Journalist and independent scholar Leta Hong Fincher, author of the newly published "Betraying Big Brother: The Feminist Awakening in China," spoke to RFA's Mandarin Service about the outlook for women's rights activism since the 2015 detention of the five feminists—Wu Rongrong, Li Tingting, Wei Tingting, Wang Man, and Zheng Churan—as they planned a public campaign against sexual harassment on public transport:
When the Chinese government detained five feminists on the eve of International Women's day on March 8, 2015, a lot of women's rights activists had plans to celebrate International Women's Day in different cities. They were planning to hand out leaflets opposing sexual harassment on the subway and other forms of public transportation. But then police in a number of cities started detaining them, eventually focusing on the feminist five. They took them to Beijing and locked them up in a detention center, saying that they had committed breaches of so-called public order.
I actually know one of the activists personally; Li Maizi; I got to know her when I was writing my book Leftover Women. Back then, I was very worried about the five feminists, and I went to Beijing, Hangzhou, Guangzhou, and Hong Kong to interview them. I realized that the feminist movement in China is far broader than just those five feminists, and that was the premise for writing this book.
I think that one of the crucial factors in the maintenance of the Chinese Communist Party's system of authoritarian rule is its patriarchal power base, which is constructed on the subjugation and exclusion of women, and discrimination based on gender. Under the leadership of Xi Jinping, Chinese women have become more and more oppressed, with Xi Jinping calling openly on women to stay at home and be good wives and mothers. Many of these Confucian ideas that were abandoned by the early communists are now making a comeback, in order to maintain the stability of the regime.
Let me give you an example. State newspapers and broadcasters, including the China Daily and the state news agency Xinhua, have been mentioning a new concept that has appeared under Xi Jinping's adminstration, which is that of a homeland where everyone is like a big family. One Xinhua report said that Xi Jinping's emphasis on family values stems from the fact that he is a father, and, more importantly, that he is also a son who takes care of his mother. A lot of Chinese Communist Party propaganda these days focuses on the Confucian idea of women's domestic role, and on the feminine virtues women are supposed to possess. This return to traditional Chinese values ... is very important to the stability of the Communist Party regime.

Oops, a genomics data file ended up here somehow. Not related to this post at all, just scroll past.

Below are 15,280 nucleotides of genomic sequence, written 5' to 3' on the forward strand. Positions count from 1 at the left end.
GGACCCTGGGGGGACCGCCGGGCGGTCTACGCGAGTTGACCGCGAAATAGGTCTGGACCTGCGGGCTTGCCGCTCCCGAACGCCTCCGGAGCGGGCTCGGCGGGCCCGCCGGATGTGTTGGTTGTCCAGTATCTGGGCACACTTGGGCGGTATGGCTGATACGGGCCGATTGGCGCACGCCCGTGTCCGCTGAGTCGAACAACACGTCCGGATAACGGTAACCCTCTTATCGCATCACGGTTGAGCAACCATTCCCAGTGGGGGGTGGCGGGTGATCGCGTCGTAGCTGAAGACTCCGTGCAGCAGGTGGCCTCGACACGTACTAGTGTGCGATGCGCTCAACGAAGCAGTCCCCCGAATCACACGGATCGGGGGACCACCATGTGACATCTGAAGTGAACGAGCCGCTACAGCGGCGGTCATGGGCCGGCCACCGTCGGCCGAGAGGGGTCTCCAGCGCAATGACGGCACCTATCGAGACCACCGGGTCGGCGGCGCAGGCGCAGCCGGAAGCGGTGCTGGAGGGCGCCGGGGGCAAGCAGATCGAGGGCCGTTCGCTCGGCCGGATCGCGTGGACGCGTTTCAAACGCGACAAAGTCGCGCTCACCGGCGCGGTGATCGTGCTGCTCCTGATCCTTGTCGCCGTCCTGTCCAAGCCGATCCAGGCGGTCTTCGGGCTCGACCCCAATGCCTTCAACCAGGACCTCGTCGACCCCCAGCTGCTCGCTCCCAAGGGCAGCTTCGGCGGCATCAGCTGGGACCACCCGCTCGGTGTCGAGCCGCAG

Since 2016, there have been huge changes in China's family planning policies. The government has abolished the one-child policy of the past 30-something years, and brought in a two-child policy instead, targeting young, highly educated women. Government propaganda is now encouraging women to marry before the age of 30 and to have children sooner, and to have two, not just one.
The government has realized that women's fertility can be used in the service of the regime, saying that it's best to get pregnant before the age of 30, and stepping up propaganda among female university students to encourage them to become mothers, even while they are still in college.
The slogan used by propaganda departments for female university students is "live together in your first year, get pregnant in your second year, and have your baby in the third." They use a photo of a young woman happily pushing a baby buggy and pregnant with her second child, as she collects her degree.
A lot of young Chinese women are unhappy, though. I carried out a lot of interviews for my first book, Leftover Women. These are highly educated, highly intelligent young women, but they don't like their spouses. Some of them say all of their savings and property have been transferred to their husband's sole name after marriage.
A lot of women's rights activists have used performance art to protest sexual harassment, domestic violence, and discrimination against women, as well as inequalities in the way colleges and employers recruit men and women. The internet has played a huge role in that process in recent years.
China didn't have a law banning domestic violence until 2016 ... but two years on, it has never been properly implemented. Personally, I think that when the Chinese government passed that law, it was really just in order to make an impression with the international community ... I don't think they care much at all about tackling violence against women.
Reported by Han Qing for RFA's Mandarin Service. Translated and edited by Luisetta Mudie.